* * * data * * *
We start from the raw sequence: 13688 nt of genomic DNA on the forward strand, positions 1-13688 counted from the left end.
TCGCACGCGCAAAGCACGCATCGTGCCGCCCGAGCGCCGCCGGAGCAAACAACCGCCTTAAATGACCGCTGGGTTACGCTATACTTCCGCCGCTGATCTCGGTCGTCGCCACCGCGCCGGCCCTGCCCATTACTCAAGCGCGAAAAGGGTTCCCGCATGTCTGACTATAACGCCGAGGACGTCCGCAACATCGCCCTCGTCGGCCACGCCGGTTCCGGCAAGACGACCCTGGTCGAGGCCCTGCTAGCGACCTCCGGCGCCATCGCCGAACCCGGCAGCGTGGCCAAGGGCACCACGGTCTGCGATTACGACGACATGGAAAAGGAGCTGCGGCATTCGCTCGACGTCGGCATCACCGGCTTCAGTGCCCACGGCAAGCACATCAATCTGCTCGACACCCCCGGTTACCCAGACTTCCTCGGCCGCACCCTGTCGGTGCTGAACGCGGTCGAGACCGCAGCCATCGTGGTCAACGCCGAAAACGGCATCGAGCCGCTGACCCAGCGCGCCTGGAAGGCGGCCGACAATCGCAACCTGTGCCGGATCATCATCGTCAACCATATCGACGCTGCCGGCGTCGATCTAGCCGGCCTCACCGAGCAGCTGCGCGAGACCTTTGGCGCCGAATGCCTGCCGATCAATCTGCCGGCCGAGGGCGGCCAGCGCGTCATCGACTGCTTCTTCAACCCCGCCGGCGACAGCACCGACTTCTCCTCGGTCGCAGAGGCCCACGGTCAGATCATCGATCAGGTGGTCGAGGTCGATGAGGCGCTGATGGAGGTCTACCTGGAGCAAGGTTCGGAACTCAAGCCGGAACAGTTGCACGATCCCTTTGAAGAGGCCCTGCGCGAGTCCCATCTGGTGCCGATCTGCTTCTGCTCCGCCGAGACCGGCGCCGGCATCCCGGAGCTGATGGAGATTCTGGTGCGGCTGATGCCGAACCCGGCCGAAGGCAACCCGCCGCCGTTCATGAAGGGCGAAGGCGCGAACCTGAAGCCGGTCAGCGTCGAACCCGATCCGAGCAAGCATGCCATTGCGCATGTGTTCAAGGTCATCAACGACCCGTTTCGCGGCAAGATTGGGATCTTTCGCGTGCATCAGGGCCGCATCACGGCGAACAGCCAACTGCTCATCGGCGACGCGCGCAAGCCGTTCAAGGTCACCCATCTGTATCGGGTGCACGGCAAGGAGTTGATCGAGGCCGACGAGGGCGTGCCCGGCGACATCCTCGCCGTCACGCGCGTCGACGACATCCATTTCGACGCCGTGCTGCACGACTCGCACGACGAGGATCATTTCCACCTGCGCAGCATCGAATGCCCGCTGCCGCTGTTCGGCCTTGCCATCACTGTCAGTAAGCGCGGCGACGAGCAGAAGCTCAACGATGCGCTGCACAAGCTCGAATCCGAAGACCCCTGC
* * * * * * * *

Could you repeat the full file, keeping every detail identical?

We start from the raw sequence: 13688 nt of genomic DNA on the forward strand, positions 1-13688 counted from the left end.
TCGCACGCGCAAAGCACGCATCGTGCCGCCCGAGCGCCGCCGGAGCAAACAACCGCCTTAAATGACCGCTGGGTTACGCTATACTTCCGCCGCTGATCTCGGTCGTCGCCACCGCGCCGGCCCTGCCCATTACTCAAGCGCGAAAAGGGTTCCCGCATGTCTGACTATAACGCCGAGGACGTCCGCAACATCGCCCTCGTCGGCCACGCCGGTTCCGGCAAGACGACCCTGGTCGAGGCCCTGCTAGCGACCTCCGGCGCCATCGCCGAACCCGGCAGCGTGGCCAAGGGCACCACGGTCTGCGATTACGACGACATGGAAAAGGAGCTGCGGCATTCGCTCGACGTCGGCATCACCGGCTTCAGTGCCCACGGCAAGCACATCAATCTGCTCGACACCCCCGGTTACCCAGACTTCCTCGGCCGCACCCTGTCGGTGCTGAACGCGGTCGAGACCGCAGCCATCGTGGTCAACGCCGAAAACGGCATCGAGCCGCTGACCCAGCGCGCCTGGAAGGCGGCCGACAATCGCAACCTGTGCCGGATCATCATCGTCAACCATATCGACGCTGCCGGCGTCGATCTAGCCGGCCTCACCGAGCAGCTGCGCGAGACCTTTGGCGCCGAATGCCTGCCGATCAATCTGCCGGCCGAGGGCGGCCAGCGCGTCATCGACTGCTTCTTCAACCCCGCCGGCGACAGCACCGACTTCTCCTCGGTCGCAGAGGCCCACGGTCAGATCATCGATCAGGTGGTCGAGGTCGATGAGGCGCTGATGGAGGTCTACCTGGAGCAAGGTTCGGAACTCAAGCCGGAACAGTTGCACGATCCCTTTGAAGAGGCCCTGCGCGAGTCCCATCTGGTGCCGATCTGCTTCTGCTCCGCCGAGACCGGCGCCGGCATCCCGGAGCTGATGGAGATTCTGGTGCGGCTGATGCCGAACCCGGCCGAAGGCAACCCGCCGCCGTTCATGAAGGGCGAAGGCGCGAACCTGAAGCCGGTCAGCGTCGAACCCGATCCGAGCAAGCATGCCATTGCGCATGTGTTCAAGGTCATCAACGACCCGTTTCGCGGCAAGATTGGGATCTTTCGCGTGCATCAGGGCCGCATCACGGCGAACAGCCAACTGCTCATCGGCGACGCGCGCAAGCCGTTCAAGGTCACCCATCTGTATCGGGTGCACGGCAAGGAGTTGATCGAGGCCGACGAGGGCGTGCCCGGCGACATCCTCGCCGTCACGCGCGTCGACGACATCCATTTCGACGCCGTGCTGCACGACTCGCACGACGAGGATCATTTCCACCTGCGCAGCATCGAATGCCCGCTGCCGCTGTTCGGCCTTGCCATCACTGTCAGTAAGCGCGGCGACGAGCAGAAGCTCAACGATGCGCTGCACAAGCTCGAATCCGAAGACCCCTGC